Swiss Alps Travel Information
GMT +1 (GMT +2, Apr - Oct)
Electrical current in Switzerland is 230 volts, 50Hz. Plugs are of the linear, rounded three-pin type, but rounded two-pin plugs will fit the outlet.
The three official languages are Swiss German, French and Italian. A few people speak Romansch, but this is confined to the southeastern corner of the country. Most people know at least three languages, including English.
Swiss medical facilities and health care are among the best in the world, but very expensive and health insurance is recommended. Immunisation certificates are only required if the traveller has been in an infected area within two weeks prior to arrival in the country. There is a reciprocal health agreement with the UK and most EU countries, whose citizens are entitled to free or low-cost emergency medical treatment on presentation of a European Health Insurance Card (EHIC). Medical insurance is advised for other nationalities.
A 15 percent service charge is normally included in all hotel, taxi, bar and restaurant bills in Switzerland, and further tipping is not necessary, but small change left over is appreciated.
Switzerland has a low crime rate compared to other European countries and is generally a safe country to travel in, however there has been a recent increase in petty theft and visitors should be alert to pickpockets and thieves, particularly in the city centres and on public transport. Be aware of robberies on overnight trains.
Privacy and discretion are highly valued in Swiss culture, and strangers generally do not speak to each other. The Swiss are naturally reserved and conservative, and prefer structured rules to govern their daily lives. Littering is a serious social crime in Switzerland, and you should also make an effort to throw your recyclables in the proper receptacle. French and German-speaking Switzerland have different customs in some areas. When being introduced to someone, German-speaking Swiss will shake hands, while French-speaking locals may kiss on the cheek three times (generally left, right, left). While many Swiss speak English, it is considered polite to inquire before attempting conversation.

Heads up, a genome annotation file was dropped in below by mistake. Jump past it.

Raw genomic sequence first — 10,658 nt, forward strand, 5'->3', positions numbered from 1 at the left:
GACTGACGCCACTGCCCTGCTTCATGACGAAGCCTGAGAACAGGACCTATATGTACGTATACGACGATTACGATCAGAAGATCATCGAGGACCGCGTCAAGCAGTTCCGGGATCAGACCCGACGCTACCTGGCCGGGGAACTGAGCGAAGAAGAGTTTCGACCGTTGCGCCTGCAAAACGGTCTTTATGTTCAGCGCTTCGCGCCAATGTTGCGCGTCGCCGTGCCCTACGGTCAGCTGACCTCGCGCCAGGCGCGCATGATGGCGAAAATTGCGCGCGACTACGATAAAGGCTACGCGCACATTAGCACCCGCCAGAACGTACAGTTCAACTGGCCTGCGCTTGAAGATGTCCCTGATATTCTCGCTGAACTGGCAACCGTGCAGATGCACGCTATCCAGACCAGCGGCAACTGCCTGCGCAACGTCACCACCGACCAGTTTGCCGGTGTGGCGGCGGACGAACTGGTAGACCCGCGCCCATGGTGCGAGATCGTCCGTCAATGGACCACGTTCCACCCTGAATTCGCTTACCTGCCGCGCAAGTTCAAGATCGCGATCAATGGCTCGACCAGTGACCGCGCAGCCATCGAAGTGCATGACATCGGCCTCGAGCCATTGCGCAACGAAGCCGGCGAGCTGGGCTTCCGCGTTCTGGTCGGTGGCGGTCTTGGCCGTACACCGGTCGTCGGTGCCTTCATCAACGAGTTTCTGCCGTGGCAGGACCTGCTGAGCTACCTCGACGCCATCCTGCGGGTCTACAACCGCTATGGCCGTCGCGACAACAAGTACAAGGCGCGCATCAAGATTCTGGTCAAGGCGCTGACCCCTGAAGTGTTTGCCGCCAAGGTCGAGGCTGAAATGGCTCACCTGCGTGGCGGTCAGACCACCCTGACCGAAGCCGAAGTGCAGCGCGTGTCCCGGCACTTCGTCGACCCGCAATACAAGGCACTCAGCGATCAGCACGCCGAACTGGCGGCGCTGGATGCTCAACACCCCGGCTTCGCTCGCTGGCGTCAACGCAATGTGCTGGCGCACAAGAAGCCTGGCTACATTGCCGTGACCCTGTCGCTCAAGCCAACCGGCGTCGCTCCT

Swiss business culture is based predominantly on merit. The Swiss are masters of building well-oiled machines. The business world reflects this and operates in a similar fashion. Efficiency and organisation are prioritised. A formal, no-nonsense approach is central to business culture in Switzerland. There is little room for humour or lack of preparation in negotiations and business meetings. While the Swiss are slightly less pedantic than their German or French counterparts, great value is attached to appearance and punctuality.
Dress codes for business people in Switzerland are quite formal and conservative, particularly in the banking sector where dark suits are the norm. Sports jackets and a collared shirt and tie will suffice for businessmen while businesswomen in Switzerland should adopt corporate wear - either trousers or suit skirts are appropriate. Business and pleasure are entirely separate in the Swiss work environment. In keeping work and personal compartmentalised, Swiss businesspeople even shy away from calling their colleague's by first names, which reinforces formality and boundaries between work and play. When invited to a Swiss business associate's home, a small gift such as flowers or a box of chocolates is appropriate.
In Swiss business culture those in senior positions garner a great deal of respect, but decision-making processes are often quite democratic. Switzerland is home to over 1000 multinationals and has become something of a melting pot of business customs, regional influences and etiquette. English is the corporate language in Switzerland particularly for multinationals. However, regional languages, such as French, German and Italian, are sometimes preferred in their respective areas. wiss-German business meetings are rarely over food and are often as brief as possible with little small talk. But the Swiss-French and Swiss-Italians often meet over lunches and talk is not restricted only to business. Handshakes are common for addressing both men and women. Business hours are from 8am to 5pm on weekdays with a lunch break from 12pm to 2pm.
The international country dialling code for Switzerland is +41. Mobile phone GSM networks operate throughout the country. Internet cafes are available in the main towns and resorts; some public phone booths also have internet and email access.
Travellers to Switzerland over 17 years do not have to pay duty on the following items: 200 cigarettes or 50 cigars or 250g tobacco; 2 litres alcohol up to 15 percent and 1 litre alcohol over 15 percent. The maximum allowance of wine is 20 litres, but duty will be payable on this quantity. A reasonable amount of personal effects and gifts (including perfume) to the value of Sfr200 for residents of Switzerland and Sfr100 for other travellers. Restricted items include meat and meat products from selected countries. Prohibited items are absinth and anaesthetics.
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